Smoking may soon be off the menu when dining outside in Rockville

In an increasingly smoke-free world, the outdoor restaurant table has become a kind of last redoubt for lighting up in public. But on Monday, the Rockville City Council is expected to eliminate that refuge by passing a ban on smoking or vaping in outdoor dining areas and bar patios. The suburban Maryland city of 66,000 would become the largest Washington-area locality to snuff out the practice and would join a lengthening list of jurisdictions nationwide. (Wash. Post)

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Annapolis City Council considering major parking changes

Get ready for parking changes downtown. Alderman Joe Budge and Mayor Mike Pantelides have introduced legislation that would change how parking will be handled. There will also be administrative changes that won't require legislation. Changes include making loading zones available for taxis and other vehicles during times of the day, allowing commercial vehicles to double park for faster unloading, removing the circulator fee and encouraging local employees to park farther away from downtown and to use transportation. (Capital)

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Less than a month away, $135 million BaltimoreLink bus overhaul rolling forward

Four Mondays from now, Darlene Brown and Indira McDonald don't know how they'll get to work. The No. 60 bus route, which runs up and down Falls Road between Baltimore and their jobs at the Johns Hopkins Health Care & Surgery Center at Green Spring Station in Lutherville, will be cut short by five miles under the Maryland Transit Administration's BaltimoreLink route overhaul. The bus route and their stop is one of hundreds the MTA is modifying or eliminating due to low ridership as part of an update to the system designed to make it faster and more reliable. (Balt. Sun)

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College Park’s bikeshare network expands

The small bike share system that launched a year ago in College Park is expanding outside the city boundaries this week. The mBike system is adding five stations, including two in the nearby University Park. Other municipalities along the Route 1 corridor are considering joining the system, which has provided thousands of trips to residents and visitors in that area of Prince George’s County. (Wash. Post)

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Access to dental care still limited for many a decade after Deamonte Driver’s death

In 2007, 12-year-old Diamonte Driver died of a toothache. A routine $80 tooth extraction would have saved the Prince George's County boy. The bacteria from the abscess had spread to Deamonte's brain by the time his tooth got any attention. After two operations, he died. The tragedy spawned reforms that brought some in Maryland better access to dental care, but a harsh reality remains that if Diamonte were alive with the same abscessed tooth today, he'd probably still die. (Brew)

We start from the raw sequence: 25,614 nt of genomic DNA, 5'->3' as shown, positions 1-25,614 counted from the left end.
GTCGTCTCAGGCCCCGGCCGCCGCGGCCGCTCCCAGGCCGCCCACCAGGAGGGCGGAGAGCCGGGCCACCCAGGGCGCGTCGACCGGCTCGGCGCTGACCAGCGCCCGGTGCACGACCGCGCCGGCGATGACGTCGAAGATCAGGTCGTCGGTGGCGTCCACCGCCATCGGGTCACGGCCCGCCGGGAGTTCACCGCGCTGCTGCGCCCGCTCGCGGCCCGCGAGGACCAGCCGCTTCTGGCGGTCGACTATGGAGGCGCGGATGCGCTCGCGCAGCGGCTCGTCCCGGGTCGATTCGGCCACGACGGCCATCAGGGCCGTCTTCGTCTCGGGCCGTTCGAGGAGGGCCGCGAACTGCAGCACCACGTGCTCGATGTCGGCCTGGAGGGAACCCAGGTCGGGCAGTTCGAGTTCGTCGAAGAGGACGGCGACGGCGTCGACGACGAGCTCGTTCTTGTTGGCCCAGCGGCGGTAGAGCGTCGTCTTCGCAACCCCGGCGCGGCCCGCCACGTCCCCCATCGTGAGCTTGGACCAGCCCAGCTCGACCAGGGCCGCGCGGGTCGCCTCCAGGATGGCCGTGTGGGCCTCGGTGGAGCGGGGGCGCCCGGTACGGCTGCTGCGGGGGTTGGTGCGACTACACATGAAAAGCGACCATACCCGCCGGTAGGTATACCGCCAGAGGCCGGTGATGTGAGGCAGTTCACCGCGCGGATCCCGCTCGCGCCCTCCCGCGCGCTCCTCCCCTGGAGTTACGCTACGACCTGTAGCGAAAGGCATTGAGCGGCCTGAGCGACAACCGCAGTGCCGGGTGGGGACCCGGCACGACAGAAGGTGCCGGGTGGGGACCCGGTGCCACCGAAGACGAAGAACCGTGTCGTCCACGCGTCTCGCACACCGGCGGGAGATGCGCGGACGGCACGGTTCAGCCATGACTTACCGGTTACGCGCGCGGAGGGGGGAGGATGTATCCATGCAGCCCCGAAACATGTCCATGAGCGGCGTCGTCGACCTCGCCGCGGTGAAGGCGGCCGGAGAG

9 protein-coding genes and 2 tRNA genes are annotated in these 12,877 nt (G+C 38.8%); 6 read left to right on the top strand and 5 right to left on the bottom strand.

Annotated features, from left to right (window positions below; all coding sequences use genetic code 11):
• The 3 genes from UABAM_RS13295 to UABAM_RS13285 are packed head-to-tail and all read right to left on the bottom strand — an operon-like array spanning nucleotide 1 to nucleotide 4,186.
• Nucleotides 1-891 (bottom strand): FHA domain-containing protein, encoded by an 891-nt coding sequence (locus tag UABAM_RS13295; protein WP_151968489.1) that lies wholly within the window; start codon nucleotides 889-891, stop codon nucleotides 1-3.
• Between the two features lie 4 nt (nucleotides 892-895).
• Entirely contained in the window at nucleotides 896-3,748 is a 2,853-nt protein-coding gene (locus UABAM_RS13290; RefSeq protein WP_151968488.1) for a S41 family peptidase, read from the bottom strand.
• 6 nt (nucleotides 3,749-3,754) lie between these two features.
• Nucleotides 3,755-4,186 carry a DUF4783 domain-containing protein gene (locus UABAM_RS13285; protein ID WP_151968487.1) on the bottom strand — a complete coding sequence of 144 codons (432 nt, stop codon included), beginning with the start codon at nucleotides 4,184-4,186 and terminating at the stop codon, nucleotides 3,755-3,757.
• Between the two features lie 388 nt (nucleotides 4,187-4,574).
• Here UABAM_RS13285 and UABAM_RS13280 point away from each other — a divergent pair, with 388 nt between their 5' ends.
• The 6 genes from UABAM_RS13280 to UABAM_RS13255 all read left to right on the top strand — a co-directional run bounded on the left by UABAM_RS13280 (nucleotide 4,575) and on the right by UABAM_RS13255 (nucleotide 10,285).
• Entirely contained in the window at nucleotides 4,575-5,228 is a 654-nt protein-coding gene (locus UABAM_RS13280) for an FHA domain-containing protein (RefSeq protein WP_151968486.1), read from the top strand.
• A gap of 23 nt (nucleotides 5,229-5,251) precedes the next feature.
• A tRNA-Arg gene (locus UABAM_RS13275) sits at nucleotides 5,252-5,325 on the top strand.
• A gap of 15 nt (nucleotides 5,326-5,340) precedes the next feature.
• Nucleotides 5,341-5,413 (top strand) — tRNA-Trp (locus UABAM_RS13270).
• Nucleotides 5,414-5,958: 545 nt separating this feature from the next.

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Cloud Computing pulls off upset in 142nd Preakness

 

Seth Klarman’s romance with thoroughbred racing blossomed in the heart of Baltimore, where he grew up three blocks from Pimlico Race Course and made annual pilgrimages to watch the Preakness. Klarman saw the mighty Secretariat win it in 1973, two years before he graduated from Poly and moved away from home. But even on his most blissful day at the neighborhood track, he never fathomed he’d own race horses, much less one gifted enough to win a leg of the Triple Crown. (Balt. Sun)

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‘Swimmable’ goal still eludes Baltimore harbor — but not all the time

It was safe to jump into waters off of Fort McHenry almost 90 percent of the time in 2016, but the Baltimore harbor is still far from meeting a goal of becoming "swimmable and fishable" by 2020, according to a report being released Monday. The Healthy Harbor Initiative report again gives the Patapsco River, Jones Falls and Gwynns Falls failing grades. The waterways contain high levels of nitrogen and algae and have poor water clarity, signs of a poor ecosystem for fish, grasses and crabs. And fecal bacteria from an aged, leaky sewer system is still a frequent contaminant. (Balt. Sun)

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Baltimore Journalist, White House correspondent April Ryan honored

The National Association of Black Journalists named Baltimore’s April Ryan as the 2017 journalist of the year. A celebration was held Saturday at Maryland Public Television. The veteran White House correspondent for American Urban Radio Networks and a CNN political analyst will be honored in August at the NABJ convention in New Orleans. (WJZ-TV)

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